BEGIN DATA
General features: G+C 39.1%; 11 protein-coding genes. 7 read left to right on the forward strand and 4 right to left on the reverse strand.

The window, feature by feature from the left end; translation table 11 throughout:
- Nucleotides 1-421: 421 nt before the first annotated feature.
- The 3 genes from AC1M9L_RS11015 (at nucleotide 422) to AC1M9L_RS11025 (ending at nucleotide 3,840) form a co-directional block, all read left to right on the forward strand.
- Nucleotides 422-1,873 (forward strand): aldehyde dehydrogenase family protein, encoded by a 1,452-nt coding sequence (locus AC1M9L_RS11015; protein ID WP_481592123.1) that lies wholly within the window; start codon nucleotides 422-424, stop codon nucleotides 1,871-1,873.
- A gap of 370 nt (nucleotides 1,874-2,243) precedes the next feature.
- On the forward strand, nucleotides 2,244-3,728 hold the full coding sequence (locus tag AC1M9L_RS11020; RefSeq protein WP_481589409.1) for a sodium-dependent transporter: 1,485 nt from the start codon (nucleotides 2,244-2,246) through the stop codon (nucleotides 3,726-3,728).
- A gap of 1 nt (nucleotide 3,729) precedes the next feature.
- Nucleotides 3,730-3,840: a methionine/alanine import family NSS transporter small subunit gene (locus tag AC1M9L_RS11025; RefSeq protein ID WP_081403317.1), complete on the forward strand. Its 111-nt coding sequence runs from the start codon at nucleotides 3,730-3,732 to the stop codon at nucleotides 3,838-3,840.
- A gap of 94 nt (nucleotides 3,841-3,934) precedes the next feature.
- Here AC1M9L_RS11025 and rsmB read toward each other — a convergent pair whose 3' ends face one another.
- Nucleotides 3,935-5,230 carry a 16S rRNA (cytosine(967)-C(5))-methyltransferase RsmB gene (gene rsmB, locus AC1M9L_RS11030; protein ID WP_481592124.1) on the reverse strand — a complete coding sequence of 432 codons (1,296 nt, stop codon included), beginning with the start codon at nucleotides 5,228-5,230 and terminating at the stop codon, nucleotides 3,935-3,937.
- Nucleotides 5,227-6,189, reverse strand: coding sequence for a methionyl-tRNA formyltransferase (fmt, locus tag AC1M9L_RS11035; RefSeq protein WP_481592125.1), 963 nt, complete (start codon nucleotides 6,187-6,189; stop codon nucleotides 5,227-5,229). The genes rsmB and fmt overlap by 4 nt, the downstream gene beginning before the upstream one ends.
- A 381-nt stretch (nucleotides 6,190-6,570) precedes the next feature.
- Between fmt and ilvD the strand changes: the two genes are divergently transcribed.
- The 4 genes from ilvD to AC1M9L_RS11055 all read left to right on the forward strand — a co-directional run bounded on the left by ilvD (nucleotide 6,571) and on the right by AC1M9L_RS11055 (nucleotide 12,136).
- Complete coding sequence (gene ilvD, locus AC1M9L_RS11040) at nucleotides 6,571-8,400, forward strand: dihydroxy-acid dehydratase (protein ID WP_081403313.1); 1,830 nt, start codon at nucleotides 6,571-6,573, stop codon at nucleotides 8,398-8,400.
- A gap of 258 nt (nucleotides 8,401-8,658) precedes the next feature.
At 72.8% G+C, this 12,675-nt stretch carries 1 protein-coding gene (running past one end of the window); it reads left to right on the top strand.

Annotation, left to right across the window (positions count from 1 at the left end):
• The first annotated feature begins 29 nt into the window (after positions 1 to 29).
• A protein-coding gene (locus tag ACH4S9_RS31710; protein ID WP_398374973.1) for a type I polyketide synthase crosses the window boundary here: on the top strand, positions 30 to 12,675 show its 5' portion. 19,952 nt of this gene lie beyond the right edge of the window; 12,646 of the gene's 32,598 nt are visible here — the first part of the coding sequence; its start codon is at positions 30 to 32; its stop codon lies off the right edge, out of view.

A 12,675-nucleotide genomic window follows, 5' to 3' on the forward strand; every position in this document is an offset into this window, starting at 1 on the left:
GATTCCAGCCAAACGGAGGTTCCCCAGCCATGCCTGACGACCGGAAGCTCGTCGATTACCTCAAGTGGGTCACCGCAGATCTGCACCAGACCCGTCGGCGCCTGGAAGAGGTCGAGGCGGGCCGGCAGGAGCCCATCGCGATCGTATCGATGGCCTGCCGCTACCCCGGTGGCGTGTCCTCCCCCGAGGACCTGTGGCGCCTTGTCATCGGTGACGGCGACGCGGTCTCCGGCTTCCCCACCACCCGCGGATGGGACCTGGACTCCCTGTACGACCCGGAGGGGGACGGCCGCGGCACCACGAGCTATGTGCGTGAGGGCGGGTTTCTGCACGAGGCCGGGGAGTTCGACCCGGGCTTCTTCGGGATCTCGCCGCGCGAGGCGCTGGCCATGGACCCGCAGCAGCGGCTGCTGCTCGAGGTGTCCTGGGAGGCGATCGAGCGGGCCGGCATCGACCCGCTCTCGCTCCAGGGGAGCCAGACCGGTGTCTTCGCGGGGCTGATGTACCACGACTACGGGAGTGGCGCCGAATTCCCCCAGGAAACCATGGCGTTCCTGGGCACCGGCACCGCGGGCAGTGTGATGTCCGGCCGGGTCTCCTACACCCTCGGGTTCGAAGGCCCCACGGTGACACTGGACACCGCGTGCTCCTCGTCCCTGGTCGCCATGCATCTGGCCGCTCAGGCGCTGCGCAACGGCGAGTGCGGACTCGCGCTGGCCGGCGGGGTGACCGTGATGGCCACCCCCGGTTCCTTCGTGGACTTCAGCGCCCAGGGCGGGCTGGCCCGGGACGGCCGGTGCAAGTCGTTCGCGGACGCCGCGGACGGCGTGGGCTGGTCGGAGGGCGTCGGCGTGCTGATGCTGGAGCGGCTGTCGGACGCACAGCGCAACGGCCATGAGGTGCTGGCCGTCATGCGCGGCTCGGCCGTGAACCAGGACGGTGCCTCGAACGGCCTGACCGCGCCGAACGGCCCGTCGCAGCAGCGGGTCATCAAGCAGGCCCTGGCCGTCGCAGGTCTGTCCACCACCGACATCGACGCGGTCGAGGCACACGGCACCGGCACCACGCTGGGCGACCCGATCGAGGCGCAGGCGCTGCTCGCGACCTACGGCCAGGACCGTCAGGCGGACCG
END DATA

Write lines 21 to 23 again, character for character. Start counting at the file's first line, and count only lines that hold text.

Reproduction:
• The first annotated feature begins 29 nt into the window (after positions 1 to 29).
• A protein-coding gene (locus tag ACH4S9_RS31710; protein ID WP_398374973.1) for a type I polyketide synthase crosses the window boundary here: on the top strand, positions 30 to 12,675 show its 5' portion. 19,952 nt of this gene lie beyond the right edge of the window; 12,646 of the gene's 32,598 nt are visible here — the first part of the coding sequence; its start codon is at positions 30 to 32; its stop codon lies off the right edge, out of view.

A 12,675-nucleotide genomic window follows, 5' to 3' on the forward strand; every position in this document is an offset into this window, starting at 1 on the left: